He lived with a kind of community surrounding him—people from various disciplines—scientists, doctors, biologists. He was interdisciplinary; which was most striking for the time, not as it would be today when we encounter creativity workshops flourishing in California. We know very well now what it takes to live that way and to be audacious.

[Voice-over quoting one of the aphorisms that were painted on the glass windows of the Study House in Gurdjieff’s Institute at the Château du Prieuré at Avon, near Fontainebleau:]

Here there are neither Russians nor English, Jews nor Christians, but only those who pursue one aim—to be able to be.

Gurdjieff was born in Armenia, in a family of Greek origin. His father was a well known Ashokh or bard who possessed large droves of cattle and lost his fortune through massive epizootic disease. Gurdjieff’s upbringing was thoroughly scientific and religious; while still young he traveled with a mysterious group he called the “Seekers of Truth,” exploring for over twenty years the inner reaches of India, Tibet, and the Middle East—where he probably met some of the truths he later presented. His biography is in three parts. The first part, very hidden, is evoked in the book Meetings with Remarkable Men which provides, covertly, some autobiographical hints and clues. Then, starts his public life in Moscow and St. Petersburg, when he was 37 years old and where he started to transmit a teaching of overwhelming magnitude.

During that period and for many years after, P. D. Ouspensky, both philosopher and mathematician, assembled an exceptional transmission of Gurdjieff’s ideas, recapturing his words, as in the following passage from his book In Search of the Miraculous [pp. 66, 144–145]:

It may surprise you if I say that the chief feature of a modern man’s being which explains everything else that is lacking in him is sleep. A modern man lives in sleep, in sleep he is born, and in sleep he dies.… And if you think about it and at the same time remember that sleep is the chief feature of our being, it will at once become clear to you that if a man really wants knowledge, he must first of all think about how to wake, that is, about how to change his being.…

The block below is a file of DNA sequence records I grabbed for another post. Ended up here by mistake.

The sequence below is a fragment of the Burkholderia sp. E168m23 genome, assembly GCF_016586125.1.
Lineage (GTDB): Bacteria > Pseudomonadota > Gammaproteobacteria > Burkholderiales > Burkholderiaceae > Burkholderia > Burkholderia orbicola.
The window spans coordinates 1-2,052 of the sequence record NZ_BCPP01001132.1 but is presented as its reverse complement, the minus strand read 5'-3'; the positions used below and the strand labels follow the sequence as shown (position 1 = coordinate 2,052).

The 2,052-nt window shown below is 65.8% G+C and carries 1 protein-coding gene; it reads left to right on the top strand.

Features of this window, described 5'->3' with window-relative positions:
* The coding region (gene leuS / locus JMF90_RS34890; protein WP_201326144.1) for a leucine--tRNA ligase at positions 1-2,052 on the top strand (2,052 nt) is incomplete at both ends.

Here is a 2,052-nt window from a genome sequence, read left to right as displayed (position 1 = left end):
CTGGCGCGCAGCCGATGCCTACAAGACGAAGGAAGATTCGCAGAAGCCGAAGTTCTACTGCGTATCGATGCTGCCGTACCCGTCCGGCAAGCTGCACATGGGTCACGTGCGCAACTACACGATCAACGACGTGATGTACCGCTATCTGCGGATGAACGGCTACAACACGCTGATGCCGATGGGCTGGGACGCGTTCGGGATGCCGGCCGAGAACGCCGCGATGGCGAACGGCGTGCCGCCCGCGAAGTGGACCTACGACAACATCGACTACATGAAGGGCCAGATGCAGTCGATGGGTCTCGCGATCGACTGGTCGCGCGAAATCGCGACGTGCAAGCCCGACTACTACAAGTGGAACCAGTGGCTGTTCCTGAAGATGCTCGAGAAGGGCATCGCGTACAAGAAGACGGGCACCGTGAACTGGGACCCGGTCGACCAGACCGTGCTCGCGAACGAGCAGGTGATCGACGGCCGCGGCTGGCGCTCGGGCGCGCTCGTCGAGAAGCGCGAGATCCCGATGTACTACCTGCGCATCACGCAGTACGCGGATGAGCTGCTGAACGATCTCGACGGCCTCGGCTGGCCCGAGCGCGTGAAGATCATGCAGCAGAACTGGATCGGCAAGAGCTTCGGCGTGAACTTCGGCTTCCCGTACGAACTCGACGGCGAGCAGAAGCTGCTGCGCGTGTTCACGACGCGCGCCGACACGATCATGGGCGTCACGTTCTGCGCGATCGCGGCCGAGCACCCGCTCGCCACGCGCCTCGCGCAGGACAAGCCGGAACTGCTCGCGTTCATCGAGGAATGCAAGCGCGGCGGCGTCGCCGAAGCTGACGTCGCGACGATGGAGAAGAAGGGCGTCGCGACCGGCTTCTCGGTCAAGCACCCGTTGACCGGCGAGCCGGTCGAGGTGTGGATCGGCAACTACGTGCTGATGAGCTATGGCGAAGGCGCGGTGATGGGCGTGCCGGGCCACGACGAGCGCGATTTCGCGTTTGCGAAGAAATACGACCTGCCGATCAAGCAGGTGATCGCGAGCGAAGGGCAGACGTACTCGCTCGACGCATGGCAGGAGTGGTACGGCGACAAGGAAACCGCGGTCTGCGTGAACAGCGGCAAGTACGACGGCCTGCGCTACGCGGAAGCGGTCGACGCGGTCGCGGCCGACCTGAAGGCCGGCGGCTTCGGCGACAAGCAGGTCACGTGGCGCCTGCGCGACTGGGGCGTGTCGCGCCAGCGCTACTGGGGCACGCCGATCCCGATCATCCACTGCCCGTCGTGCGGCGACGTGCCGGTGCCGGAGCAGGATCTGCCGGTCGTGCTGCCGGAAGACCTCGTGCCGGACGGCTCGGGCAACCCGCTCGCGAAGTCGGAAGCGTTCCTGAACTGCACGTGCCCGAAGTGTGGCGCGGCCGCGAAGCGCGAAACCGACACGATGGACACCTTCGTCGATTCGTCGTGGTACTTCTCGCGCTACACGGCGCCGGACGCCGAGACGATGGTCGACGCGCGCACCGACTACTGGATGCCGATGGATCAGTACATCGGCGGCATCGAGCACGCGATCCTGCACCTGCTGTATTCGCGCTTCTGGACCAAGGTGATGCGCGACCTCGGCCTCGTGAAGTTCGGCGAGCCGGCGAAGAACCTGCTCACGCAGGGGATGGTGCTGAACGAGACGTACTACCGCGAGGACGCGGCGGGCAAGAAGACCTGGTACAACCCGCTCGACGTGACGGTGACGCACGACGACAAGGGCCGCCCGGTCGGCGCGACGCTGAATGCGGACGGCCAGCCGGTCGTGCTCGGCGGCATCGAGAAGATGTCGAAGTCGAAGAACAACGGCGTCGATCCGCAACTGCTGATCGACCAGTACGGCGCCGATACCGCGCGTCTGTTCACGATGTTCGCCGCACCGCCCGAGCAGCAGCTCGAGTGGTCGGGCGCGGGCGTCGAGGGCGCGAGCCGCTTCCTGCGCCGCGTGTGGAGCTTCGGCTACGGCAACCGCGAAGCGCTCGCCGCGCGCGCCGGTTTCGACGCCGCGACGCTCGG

There is nothing new in the idea of sleep. People have been told almost since the creation of the world that they are asleep and that they must awaken. How many times is this said in the Gospels, for instance? ‘Awake,’ ‘watch,’ ‘sleep not.’ Christ’s disciples even slept when he was praying in the garden of Gethsemane for the last time. It is all there. But do men understand it? Men take it simply as a form of speech, as an expression, as a metaphor. They completely fail to understand that it must be taken literally.… As he is organized, that is, being such as nature has created him, man can be a self-conscious being. Such he is created and such he is born. But he is born among sleeping people, and, of course, he falls asleep among them just at the very time when he should have begun to be conscious of himself. Everything has a hand in this: the involuntary imitation of older people on the part of the child, voluntary and involuntary suggestion, and what is called ‘education.’ Every attempt to awaken on the child’s part is instantly stopped. This is inevitable. And a great many efforts and a great deal of help are necessary in order to awaken later when thousands of sleep-compelling habits have been accumulated. And this very seldom happens. In most cases, a man when still a child already loses the possibility of awakening; he lives in sleep all his life and he dies in sleep.…